(The first couple of posts will constitute the inevitable throat-clearing while I get a few things out of the way, such as: who am I, what am I talking about, and why should you read me?)

When I was a child, I spent weeks at my grandparents’ cottage, near Apsley, Ontario. It was a shack. At night I fell asleep listening to mice scuttering through the ceiling; there was no insulation, no heat, no air-conditioning. The running water was not safe to drink (we brought bottles up from the city). No self-respecting city-dweller would consent to rent such a place for a weekend nowadays, but that’s where I learned to love place. The sandy floors of those pine forests are still a part of me. The daddy long legs and the pinecones going over the waterfall. The minnows swimming around my toes, the roar of trucks going by on the highway just over the creek.

Later on, I spent weeks away at camp in the Algonquin Park. I went camping with friends. I fished. I gardened (badly, most of the time). Never for more than a few weeks a year, most of my time spent in the same stultifying suburbs as everyone else–in the foodcourts of shopping malls, in bookstores, movie theatres, on field trips, in science classrooms, my bedroom, the bedrooms of friends, in cars, buses, on sidewalks–but it was enough, apparently, because if you told me I had to move to a place where I would never again see a trillium bloom, I don’t think I could do it.

When sad or lonely or angry, I’d go to a park. I’d walk through a greenspace along the banks of a creek hardly more than a drainage ditch, sometimes late at night, goldenrod growing as tall as my shoulder by late summer, Queen Anne’s Lace and snapdragons thick in the sunnier spots. Nothing exotic, nothing special. But that too must have been enough. Enough to convince me that Nature isn’t something you get into a car and drive out of the City to find.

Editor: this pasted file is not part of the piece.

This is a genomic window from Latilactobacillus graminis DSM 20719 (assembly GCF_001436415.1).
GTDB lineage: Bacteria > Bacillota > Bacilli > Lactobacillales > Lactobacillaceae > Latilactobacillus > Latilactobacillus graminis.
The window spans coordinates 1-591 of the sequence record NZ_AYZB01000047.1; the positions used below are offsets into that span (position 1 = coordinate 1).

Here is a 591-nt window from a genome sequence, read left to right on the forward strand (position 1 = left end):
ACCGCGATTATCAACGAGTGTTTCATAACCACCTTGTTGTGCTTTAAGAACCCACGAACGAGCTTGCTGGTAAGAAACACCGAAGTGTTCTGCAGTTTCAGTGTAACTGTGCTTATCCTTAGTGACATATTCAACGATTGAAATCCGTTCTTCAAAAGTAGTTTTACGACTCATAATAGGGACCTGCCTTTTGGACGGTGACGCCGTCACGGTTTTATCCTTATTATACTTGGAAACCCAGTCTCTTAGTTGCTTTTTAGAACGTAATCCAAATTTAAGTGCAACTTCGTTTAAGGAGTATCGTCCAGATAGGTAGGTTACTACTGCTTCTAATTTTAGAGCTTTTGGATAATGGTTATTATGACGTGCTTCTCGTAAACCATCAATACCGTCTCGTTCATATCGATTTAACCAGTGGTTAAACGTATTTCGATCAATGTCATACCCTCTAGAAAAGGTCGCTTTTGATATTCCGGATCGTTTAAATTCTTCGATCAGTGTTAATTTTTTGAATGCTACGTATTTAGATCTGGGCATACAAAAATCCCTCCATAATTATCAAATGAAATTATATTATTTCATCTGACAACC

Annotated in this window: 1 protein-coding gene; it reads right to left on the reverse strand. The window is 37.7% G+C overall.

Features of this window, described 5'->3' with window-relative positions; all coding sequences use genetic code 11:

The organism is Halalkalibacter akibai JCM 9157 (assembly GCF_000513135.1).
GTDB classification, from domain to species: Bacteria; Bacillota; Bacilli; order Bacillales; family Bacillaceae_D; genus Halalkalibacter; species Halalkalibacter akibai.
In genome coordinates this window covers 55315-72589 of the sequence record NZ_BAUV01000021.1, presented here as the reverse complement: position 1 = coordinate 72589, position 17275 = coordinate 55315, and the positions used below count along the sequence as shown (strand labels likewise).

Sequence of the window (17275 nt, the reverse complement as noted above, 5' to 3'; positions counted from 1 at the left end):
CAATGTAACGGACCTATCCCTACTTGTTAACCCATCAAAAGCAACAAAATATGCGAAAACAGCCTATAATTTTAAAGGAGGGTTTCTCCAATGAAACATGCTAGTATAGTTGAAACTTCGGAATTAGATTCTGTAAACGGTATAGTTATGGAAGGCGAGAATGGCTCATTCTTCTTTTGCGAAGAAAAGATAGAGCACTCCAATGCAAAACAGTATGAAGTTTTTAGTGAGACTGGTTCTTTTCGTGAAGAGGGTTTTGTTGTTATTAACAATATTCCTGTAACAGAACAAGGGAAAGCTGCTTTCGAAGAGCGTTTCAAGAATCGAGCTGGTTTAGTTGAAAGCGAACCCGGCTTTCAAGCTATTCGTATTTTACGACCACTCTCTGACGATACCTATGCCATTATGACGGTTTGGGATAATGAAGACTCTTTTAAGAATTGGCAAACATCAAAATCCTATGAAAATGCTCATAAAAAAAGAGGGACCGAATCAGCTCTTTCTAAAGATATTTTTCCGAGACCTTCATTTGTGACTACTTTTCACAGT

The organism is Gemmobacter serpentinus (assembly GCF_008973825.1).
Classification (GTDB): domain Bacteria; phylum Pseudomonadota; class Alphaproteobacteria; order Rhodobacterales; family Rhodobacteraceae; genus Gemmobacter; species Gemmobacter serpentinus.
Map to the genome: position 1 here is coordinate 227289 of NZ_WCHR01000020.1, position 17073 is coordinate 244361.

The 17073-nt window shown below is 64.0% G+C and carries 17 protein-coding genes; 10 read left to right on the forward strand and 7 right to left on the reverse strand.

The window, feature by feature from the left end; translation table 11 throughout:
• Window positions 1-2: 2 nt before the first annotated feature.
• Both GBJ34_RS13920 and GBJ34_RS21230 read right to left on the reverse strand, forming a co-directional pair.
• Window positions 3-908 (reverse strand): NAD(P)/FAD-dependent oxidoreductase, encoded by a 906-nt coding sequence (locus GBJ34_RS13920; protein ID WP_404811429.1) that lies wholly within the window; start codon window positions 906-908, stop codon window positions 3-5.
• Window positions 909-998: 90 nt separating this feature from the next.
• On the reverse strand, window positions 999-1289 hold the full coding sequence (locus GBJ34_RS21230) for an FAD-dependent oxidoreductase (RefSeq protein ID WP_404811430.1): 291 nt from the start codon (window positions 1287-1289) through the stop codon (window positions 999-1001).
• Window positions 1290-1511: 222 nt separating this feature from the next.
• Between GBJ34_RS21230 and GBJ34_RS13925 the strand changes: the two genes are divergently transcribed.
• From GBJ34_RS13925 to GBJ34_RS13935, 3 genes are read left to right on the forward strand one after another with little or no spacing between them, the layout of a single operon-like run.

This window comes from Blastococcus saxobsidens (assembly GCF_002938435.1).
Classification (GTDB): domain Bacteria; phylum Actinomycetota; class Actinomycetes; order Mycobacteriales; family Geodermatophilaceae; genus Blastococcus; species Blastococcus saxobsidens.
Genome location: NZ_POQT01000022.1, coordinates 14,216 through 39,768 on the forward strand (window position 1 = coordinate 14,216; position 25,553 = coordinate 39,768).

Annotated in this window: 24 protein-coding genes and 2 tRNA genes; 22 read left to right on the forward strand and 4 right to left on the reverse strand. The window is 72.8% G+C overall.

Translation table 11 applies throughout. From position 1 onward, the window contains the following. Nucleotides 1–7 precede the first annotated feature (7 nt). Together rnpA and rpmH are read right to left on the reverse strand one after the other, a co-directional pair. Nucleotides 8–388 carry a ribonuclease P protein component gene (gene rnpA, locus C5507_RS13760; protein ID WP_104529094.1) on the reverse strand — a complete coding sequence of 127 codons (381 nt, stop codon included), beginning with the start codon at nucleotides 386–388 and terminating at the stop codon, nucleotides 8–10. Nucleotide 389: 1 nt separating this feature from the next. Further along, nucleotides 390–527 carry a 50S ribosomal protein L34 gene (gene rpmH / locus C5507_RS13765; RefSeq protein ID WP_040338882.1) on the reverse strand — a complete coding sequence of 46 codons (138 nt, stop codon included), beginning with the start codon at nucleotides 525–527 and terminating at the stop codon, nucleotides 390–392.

When I graduated from highschool I went to a nearby university and studied Environment and Resource Studies, a real actual honest-to-god major, graduated with honours, and worked for ten years in the field in a variety of capacities. Environmental assessments, contaminated sites remediation, hazardous waste management, transportation of dangerous goods, recycling, office greening practices, tree plantings, environmental planning, carpool ridematching services, spills response, high-rise composting programmes. A bit of everything.

I also love words. I tried to write my first novel at the age of seven and it’s been a non-stop compulsive stream of dead trees covered with ink ever since.

I love nature. Humans, being animals, are just another part of nature, and I love people too, if that doesn’t sound too corny. After ten years of slogging away on the front lines of the environmental movement, I still haven’t lost faith that most people are genuinely doing the best that they know how. I think our problems are inertia, ignorance and fear, not malevolence or pathological selfishness.

I intend to make this blog an uncomfortable place for misanthropes.

2 thoughts on “Who

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